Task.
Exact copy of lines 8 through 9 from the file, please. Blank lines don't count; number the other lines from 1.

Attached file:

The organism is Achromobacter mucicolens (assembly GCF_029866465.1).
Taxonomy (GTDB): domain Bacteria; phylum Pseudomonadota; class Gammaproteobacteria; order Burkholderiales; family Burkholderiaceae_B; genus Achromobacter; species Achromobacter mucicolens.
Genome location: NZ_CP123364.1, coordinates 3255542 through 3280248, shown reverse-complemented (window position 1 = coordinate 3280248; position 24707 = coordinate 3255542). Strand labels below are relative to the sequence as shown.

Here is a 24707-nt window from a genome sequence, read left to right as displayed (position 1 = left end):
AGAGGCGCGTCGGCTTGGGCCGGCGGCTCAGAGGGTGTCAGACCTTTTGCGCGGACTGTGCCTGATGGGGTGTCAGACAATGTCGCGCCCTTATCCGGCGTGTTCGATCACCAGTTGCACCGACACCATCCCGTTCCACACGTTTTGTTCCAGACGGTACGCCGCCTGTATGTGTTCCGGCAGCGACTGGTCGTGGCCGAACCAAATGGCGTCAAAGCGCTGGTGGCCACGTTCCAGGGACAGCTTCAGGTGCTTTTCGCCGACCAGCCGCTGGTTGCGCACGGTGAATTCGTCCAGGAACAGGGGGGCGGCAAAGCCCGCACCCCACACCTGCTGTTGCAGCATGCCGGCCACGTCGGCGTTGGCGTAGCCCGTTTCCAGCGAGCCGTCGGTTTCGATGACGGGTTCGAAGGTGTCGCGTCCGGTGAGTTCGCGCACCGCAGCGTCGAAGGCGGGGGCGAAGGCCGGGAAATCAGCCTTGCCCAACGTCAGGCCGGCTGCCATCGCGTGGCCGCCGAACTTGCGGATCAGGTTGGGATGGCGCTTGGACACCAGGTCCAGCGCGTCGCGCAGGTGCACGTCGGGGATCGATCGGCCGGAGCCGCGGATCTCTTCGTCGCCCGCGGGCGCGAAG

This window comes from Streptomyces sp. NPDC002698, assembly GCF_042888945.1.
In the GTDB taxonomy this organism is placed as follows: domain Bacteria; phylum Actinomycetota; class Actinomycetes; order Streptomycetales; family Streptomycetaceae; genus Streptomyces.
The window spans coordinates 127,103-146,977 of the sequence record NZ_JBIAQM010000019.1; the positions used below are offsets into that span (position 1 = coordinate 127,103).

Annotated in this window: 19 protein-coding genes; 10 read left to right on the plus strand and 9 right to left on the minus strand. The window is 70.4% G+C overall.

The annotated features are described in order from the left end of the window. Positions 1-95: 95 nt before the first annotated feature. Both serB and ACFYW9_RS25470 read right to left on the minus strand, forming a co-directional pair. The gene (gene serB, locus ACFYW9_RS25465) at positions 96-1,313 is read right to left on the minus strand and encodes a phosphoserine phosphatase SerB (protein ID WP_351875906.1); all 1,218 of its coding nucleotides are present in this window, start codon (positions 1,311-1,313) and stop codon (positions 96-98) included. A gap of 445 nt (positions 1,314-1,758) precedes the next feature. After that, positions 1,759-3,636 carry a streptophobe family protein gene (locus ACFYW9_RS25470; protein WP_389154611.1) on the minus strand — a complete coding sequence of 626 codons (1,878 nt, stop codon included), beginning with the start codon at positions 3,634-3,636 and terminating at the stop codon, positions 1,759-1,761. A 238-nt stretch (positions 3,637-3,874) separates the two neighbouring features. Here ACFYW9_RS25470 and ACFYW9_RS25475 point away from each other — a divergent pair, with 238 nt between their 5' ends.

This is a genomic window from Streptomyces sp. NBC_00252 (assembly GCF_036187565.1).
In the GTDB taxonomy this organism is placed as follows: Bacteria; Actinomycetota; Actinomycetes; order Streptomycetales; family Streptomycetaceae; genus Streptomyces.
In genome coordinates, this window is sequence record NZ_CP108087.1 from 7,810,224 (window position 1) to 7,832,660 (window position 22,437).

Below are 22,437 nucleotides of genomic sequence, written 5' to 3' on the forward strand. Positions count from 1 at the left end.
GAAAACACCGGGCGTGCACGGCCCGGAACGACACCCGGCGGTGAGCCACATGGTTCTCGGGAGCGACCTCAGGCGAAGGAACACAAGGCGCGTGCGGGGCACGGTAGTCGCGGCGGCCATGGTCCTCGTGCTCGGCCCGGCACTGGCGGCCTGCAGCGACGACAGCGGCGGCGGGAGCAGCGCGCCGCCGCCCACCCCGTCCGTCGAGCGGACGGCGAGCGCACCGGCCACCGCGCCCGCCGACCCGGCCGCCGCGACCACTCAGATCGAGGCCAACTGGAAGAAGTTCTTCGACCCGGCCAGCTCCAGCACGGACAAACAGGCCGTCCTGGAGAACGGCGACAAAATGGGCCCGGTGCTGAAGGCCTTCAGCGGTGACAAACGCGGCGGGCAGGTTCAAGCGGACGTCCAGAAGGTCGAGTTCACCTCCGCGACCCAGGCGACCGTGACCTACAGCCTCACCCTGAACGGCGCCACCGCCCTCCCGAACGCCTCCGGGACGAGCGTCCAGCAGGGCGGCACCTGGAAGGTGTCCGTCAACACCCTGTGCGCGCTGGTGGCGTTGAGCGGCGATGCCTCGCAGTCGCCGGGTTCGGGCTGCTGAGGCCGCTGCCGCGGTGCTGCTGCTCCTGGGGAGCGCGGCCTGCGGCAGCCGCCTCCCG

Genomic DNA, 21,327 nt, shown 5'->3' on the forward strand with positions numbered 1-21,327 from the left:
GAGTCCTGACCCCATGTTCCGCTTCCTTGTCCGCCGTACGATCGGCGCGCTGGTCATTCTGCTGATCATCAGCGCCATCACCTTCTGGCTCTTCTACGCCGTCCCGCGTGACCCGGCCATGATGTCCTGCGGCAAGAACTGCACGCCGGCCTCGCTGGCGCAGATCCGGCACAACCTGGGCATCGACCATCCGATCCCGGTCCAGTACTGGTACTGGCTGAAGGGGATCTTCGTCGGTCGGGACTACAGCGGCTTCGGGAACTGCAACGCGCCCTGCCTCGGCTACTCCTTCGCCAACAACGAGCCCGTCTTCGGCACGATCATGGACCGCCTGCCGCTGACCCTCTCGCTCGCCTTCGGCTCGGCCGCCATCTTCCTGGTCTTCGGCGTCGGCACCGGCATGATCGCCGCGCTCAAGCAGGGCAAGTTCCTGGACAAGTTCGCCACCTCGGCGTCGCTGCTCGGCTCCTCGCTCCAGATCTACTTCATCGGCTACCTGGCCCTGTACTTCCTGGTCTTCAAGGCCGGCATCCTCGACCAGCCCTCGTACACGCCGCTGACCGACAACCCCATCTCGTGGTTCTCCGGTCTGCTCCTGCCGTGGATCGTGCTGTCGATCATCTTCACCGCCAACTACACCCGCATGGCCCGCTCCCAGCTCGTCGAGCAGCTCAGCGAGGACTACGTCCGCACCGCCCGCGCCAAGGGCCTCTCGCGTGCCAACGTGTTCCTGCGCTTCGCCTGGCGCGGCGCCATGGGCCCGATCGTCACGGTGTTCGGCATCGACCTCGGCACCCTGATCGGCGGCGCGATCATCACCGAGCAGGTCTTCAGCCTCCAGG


The window spans coordinates 127,103-146,977 of the sequence record NZ_JBIAQM010000019.1; the positions used below are offsets into that span (position 1 = coordinate 127,103).

Annotated in this window: 19 protein-coding genes; 10 read left to right on the plus strand and 9 right to left on the minus strand. The window is 70.4% G+C overall.